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dblack

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I'd like to talk about the validity of economic discrimination as a means of public protest. In particular, I'm concerned with the impact of anti-discrimination laws on our ability to express our disapproval of groups or values that we find repugnant.

As an example, let's imagine a service provider who is adamantly anti-war. Federal law establishes 'veteran status' as a protected class. If this service provider refused to work for veterans, to express her opposition to those who participate in wars, she'd be legally culpable and subject to penalties. Is this right? How is this any different than boycotting a business whose views don't align with yours? Should boycotts based on protected classes also be banned?

Alternately, what about similar discrimination based on traits not yet on the protected classes list. Should an employer be allowed to refuse employment based on the political views of employees? Should the Democratic party be allowed to discriminate against potential employees based on their political views? Should Planned Parenthood be required to provide equal employment opportunity for someone who is adamantly opposed to abortion?
A business open to, and serving the public, must serve all the public.

If you want to discriminate you can't be in business.
Yeah. That's the current state of the law, but is it right? Does it make sense in terms of protecting liberty?

A boycott is a decision by a person of where to spend their money. They can't be banned.
Sure it could. Especially at the level organized efforts. What about if conservatives promoted widespread boycotts of Muslim businesses? Arguably, that could do far more damage than one business refusing to serve Muslims.

Why would an adamant opponent of abortion want to work at Planned Parenthood? Management would naturally assume they were there to sabotage or disrupt the operation.
Because they need a job.

In California an employer can refuse to hire or fire anyone for any reason without explanation.

They get into trouble when they express a reason for the termination or refusal that violates the law.

No reason-good. Bad reason-bad.
That's the kind of silly result that should prompt all of us to question these laws.
 
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dblack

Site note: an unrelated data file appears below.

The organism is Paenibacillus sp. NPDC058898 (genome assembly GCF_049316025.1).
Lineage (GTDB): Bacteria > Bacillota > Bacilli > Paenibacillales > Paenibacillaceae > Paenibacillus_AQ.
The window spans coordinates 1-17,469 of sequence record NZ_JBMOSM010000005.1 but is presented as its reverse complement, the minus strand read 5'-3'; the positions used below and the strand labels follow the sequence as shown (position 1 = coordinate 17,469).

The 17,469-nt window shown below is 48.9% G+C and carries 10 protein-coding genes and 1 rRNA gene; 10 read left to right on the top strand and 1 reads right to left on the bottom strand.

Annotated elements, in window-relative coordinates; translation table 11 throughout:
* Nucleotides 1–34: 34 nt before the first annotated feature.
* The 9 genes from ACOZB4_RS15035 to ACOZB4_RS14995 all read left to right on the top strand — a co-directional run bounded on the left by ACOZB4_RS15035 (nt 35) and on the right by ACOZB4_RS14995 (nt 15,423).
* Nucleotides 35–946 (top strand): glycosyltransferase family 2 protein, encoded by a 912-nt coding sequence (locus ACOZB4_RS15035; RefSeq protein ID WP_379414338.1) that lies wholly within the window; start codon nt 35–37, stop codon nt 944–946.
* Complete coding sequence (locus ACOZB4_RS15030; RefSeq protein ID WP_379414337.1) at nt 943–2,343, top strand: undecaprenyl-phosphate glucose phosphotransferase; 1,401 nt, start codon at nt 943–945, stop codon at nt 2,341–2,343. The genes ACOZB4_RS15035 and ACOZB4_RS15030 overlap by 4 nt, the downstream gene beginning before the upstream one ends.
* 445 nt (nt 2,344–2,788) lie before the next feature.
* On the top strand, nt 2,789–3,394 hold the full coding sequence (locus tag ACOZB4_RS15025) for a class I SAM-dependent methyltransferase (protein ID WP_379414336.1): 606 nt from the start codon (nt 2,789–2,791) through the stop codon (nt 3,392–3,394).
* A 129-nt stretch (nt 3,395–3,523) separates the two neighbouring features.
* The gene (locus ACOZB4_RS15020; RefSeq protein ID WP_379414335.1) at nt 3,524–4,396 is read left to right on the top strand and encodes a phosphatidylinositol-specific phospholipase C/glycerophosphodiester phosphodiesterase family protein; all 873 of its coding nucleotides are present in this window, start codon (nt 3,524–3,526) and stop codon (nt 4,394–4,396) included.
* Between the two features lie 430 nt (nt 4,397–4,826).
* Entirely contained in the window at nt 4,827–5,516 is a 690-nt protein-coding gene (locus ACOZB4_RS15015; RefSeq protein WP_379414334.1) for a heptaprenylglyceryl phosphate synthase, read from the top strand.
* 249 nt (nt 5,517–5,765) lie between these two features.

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“If this service provider refused to work for veterans, to express her opposition to those who participate in wars, she'd be legally culpable and subject to penalties. Is this right? How is this any different than boycotting a business whose views don't align with yours?

The former exists in the context of public sector civil law, a function of government that writes and administers the laws in civil courts, which in turn authorize civil penalties. The latter exists in the context of the private sector, absent any government involvement, where indeed private citizens are expressing themselves as is their right to do in a free and democratic society.
I'm not sure what you're trying to say here. Should she be allowed to discriminate against the veteran based on her opposition to war? If not, why not?

“Should the Democratic party be allowed to discriminate against potential employees based on their political views? Should Planned Parenthood be required to provide equal employment opportunity for someone who is adamantly opposed to abortion?”

The Democratic Party and Planned Parenthood are private entities at liberty to determine the makeup of their membership (see: BSA v. Dale (2000)); unlike government they are not subject to Constitutional prohibitions with regard to discrimination.
Not when it comes to protected classes.

“Should an employer be allowed to refuse employment based on the political views of employees?”

That depends on what constitutes 'political views,' and what would occasion an employer to learn of an employee's 'political views.'
And that's what I'm questioning. Do we really want government responsible for second-guessing our economic decisions, to decide if they were based on "good reasons" or not?

The vast majority of job applicants never learn why they weren't hired for a given position, where the employer's usual response is that a 'more qualified' candidate was selected. Even in cases of employment discrimination involving race, there must first be evidence of that discrimination in order for a claim to have merit and be valid. And if an employee engages in political activism that is disruptive to his employer's business, the employee can be terminated as a consequence of his disruptive behavior, having nothing to do with his 'political views.'
Again, you're missing the point of the thread. I'm asking if they should have the right to do so overtly, to make a political statement. If customers can make these kinds of statements in their purchasing decisions, or if employees can picket and strike against employers for political reasons, why can't businesses make similar protests in their choices?

Also, before you go there, I'm not interested in prevailing case law. I'm reasonably aware of the current legal precedent regarding these issues.
 
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warf

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I think the sit - in strikers settled this during the civil rights struggle in the 60's.

If you open a business to serve the public you must serve ALL the public.

That's the law and that's how it works in a properly functioning society.